With the Royal Wedding almost upon us, like the rest of the World, we’re excited to tune in on May 19th to see Prince Harry and Ms Meghan Markle walk down the aisle to announce their love in front of the entire world. Their relationship has been closely watched by the media and there’s little that delights us Brits than a Royal Wedding as the buzz of excitement sweeps through the country; who can forget the magic of seeing Princess Diana’s dress or waiting to catch a glimpse of what Kate Middleton would look like on her big day.
The kiss on the balcony is iconic, the carriage rides whilst the couple sit and wave evoke an overwhelming bout of patriotism but the part of the day we always find the most swoon worthy is seeing the couple forget that the World’s media are looking at them and exchange their vows to each other. The vows are the most special part of any couple’s wedding – Royal or not – and so ahead of the big day, we’ve been looking through the Royal vows throughout history and how they’ve evolved whilst remaining traditional.
It was Queen Victoria, marrying her beloved Prince Albert in 1840, who first populised the wearing of a white wedding dress. The norm at the time was to wear colours, and though she wasn’t the first Royal to be married in white, she started the tradition of white for wealthy and fashionable brides. The coloured dresses brides wore around that time was for practical reasons of being able to re-wear the dress and so wearing white indicated that a bride’s family could afford the occasions dress and afford to have it cleaned. The lace of the dress was chosen to be woven in the Spitalfields which was the historic center of silk industry in London, choosing Honiton lace to create her dress, she knew it would boost the lace industry. Queen Victoria didn’t wear many of her traditional Royal accessories such as her crown or fur despite already being Queen, and seemed to identify more intensely as a wife than a monarch for her wedding day in particular.
If you watch wedding programs or talk to brides-to-be and there’s quite a few that speak about a ‘Kate Middleton’ style dress and it’s clear that seven years after her wedding she’s still a Bridal icon. It’s clear that a traditional wedding dress won’t date. Designed by Sarah Burton for Alexander McQueen, long lace sleeves came back into fashion and her shorter train length of 9ft was modest compared to Princess Diana’s huge 25ft train! Kate Middleton and Prince William’s wedding was watched by two million people worldwide as they exchanged their traditional vows – omitting the word ‘obey’ as part of their promises, as Princess Diana did before her and Meghan Markle is likely to do in May.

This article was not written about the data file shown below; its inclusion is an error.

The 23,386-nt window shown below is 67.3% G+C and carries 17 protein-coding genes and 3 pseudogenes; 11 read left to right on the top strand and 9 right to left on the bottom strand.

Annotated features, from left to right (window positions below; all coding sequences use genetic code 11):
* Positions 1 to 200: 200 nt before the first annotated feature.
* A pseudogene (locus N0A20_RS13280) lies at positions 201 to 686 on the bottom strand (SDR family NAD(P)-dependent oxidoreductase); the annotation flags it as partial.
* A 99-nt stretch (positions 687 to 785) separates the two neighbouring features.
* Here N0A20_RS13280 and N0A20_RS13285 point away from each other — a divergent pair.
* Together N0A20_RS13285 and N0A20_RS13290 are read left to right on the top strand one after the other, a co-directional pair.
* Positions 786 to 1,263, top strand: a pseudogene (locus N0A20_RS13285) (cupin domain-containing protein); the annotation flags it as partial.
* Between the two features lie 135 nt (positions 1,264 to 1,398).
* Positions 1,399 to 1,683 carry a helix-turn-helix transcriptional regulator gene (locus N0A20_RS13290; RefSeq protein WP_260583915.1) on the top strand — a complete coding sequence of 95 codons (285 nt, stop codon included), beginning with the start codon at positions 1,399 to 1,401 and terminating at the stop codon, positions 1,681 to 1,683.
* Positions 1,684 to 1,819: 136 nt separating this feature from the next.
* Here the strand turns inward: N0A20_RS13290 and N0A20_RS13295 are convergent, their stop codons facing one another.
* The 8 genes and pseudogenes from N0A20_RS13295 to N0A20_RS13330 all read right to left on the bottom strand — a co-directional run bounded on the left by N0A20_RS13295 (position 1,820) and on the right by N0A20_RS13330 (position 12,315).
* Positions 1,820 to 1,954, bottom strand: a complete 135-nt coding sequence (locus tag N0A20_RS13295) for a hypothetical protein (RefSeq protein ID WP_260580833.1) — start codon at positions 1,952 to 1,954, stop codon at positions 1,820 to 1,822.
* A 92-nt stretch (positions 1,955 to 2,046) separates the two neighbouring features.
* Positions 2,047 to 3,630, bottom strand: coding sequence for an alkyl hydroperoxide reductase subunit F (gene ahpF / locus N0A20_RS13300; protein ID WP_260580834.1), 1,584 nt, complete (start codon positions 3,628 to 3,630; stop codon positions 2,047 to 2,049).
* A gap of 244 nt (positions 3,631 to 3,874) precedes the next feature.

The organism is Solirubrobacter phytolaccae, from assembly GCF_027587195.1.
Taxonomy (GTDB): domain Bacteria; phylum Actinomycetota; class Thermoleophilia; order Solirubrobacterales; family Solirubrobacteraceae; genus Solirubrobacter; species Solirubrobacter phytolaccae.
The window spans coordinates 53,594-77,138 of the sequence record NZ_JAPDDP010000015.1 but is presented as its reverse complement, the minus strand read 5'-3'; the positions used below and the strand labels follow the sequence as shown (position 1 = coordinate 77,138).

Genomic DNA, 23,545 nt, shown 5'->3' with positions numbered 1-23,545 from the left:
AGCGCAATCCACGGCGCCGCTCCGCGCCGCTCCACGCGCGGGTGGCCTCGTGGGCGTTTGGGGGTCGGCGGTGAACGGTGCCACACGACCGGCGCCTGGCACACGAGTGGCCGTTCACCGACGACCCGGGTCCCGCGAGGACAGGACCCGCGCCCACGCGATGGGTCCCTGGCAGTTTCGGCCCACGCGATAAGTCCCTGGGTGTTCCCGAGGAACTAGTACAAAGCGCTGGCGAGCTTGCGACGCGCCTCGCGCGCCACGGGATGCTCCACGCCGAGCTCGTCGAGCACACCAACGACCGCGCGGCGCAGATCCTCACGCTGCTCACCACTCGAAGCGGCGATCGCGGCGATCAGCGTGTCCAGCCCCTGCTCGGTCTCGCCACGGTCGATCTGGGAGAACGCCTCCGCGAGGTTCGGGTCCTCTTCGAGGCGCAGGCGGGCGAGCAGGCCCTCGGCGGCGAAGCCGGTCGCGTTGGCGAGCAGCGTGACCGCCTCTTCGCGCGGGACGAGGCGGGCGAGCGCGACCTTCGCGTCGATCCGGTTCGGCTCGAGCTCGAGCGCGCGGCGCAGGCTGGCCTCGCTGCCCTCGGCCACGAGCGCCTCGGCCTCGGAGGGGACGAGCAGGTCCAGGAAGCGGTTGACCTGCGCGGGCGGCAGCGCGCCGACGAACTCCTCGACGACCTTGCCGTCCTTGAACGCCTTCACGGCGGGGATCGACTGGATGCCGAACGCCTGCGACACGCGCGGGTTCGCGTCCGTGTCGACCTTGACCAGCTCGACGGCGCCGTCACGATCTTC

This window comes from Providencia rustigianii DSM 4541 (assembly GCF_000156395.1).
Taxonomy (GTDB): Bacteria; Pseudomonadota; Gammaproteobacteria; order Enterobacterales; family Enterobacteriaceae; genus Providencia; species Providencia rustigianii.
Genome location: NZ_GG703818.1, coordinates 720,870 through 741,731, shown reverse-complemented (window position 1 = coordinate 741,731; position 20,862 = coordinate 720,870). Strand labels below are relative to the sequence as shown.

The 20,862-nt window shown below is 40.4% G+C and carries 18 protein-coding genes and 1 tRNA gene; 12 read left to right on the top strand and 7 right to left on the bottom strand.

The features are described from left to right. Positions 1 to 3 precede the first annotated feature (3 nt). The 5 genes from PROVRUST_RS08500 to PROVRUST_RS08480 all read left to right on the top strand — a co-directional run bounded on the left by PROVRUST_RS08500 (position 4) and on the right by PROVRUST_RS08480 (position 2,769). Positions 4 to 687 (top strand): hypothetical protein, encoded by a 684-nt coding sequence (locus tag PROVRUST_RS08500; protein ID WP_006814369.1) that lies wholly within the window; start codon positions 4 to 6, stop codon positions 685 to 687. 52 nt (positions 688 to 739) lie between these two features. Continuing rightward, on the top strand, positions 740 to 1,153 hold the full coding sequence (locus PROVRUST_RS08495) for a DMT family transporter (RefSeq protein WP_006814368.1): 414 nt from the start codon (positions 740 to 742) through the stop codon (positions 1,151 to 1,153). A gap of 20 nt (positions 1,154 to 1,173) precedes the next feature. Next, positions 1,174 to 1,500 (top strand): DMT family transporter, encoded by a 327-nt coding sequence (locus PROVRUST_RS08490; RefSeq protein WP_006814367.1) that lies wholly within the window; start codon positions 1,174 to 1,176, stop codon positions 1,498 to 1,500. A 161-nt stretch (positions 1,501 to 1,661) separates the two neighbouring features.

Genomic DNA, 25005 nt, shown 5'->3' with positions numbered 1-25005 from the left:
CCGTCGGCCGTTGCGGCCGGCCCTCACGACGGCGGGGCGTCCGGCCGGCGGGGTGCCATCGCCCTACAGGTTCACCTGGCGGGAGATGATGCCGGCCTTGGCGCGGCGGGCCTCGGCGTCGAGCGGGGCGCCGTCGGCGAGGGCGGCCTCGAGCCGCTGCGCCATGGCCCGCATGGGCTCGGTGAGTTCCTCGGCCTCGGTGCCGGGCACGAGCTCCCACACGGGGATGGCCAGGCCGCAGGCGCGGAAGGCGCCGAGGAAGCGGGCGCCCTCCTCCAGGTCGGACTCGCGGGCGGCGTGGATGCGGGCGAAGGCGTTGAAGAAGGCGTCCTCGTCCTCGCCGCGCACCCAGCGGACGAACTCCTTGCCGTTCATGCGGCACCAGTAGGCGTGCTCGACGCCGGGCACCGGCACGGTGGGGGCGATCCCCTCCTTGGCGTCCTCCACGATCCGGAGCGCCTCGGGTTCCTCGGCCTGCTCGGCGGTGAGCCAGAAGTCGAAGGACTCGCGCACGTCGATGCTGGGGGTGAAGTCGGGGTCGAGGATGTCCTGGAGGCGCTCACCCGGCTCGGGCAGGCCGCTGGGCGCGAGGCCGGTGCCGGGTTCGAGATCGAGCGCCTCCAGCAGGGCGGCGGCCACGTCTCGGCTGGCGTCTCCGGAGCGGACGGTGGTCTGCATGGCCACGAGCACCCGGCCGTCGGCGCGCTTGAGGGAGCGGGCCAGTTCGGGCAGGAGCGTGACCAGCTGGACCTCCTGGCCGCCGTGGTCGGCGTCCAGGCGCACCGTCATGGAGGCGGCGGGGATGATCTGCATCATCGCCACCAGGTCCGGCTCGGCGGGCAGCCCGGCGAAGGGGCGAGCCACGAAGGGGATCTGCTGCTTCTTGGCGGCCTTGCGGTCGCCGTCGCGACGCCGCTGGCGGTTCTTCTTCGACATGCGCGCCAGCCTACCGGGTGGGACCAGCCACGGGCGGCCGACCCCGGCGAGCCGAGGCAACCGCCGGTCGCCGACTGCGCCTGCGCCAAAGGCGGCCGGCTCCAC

We know lots about Kate’s beautiful sapphire and diamond engagement ring, a touching and significant piece of jewellery for Prince William as it was his late mothers, but her wedding ring has symbolism in too. The Welsh gold for the band was given to William by the Queen soon after the announcement of his engagement and he had it created into a band. Welsh gold was also chosen by the Queen Mother for her wedding ring in 1923, so it appears to hold a sentimental significance in their family; it’s the amazing thing about jewellery, the significance it holds, how his Mother’s ring and gold from his Grandmother, two defining figures in his life, have given him items which hold such a sentimental meaning and as Prince William noted, was his way of ensuring his mother didn’t miss out on his wedding day. The white gold engagement ring shows that the engagement and wedding rings don’t have to match metals and both rings really compliment each other and allow each ring to speak for itself with their classic beauty on the Duchesses finger.
We can’t wait for the vows to be exchanged and see the rings Meghan and Harry have chosen, we can see them being traditional plain rings. Whatever they promise each other at the alter and whether they’re traditional or handwritten vows, we’re sure it will be a beautiful and patriotic moment as the Monarchy accepts their new American Princess!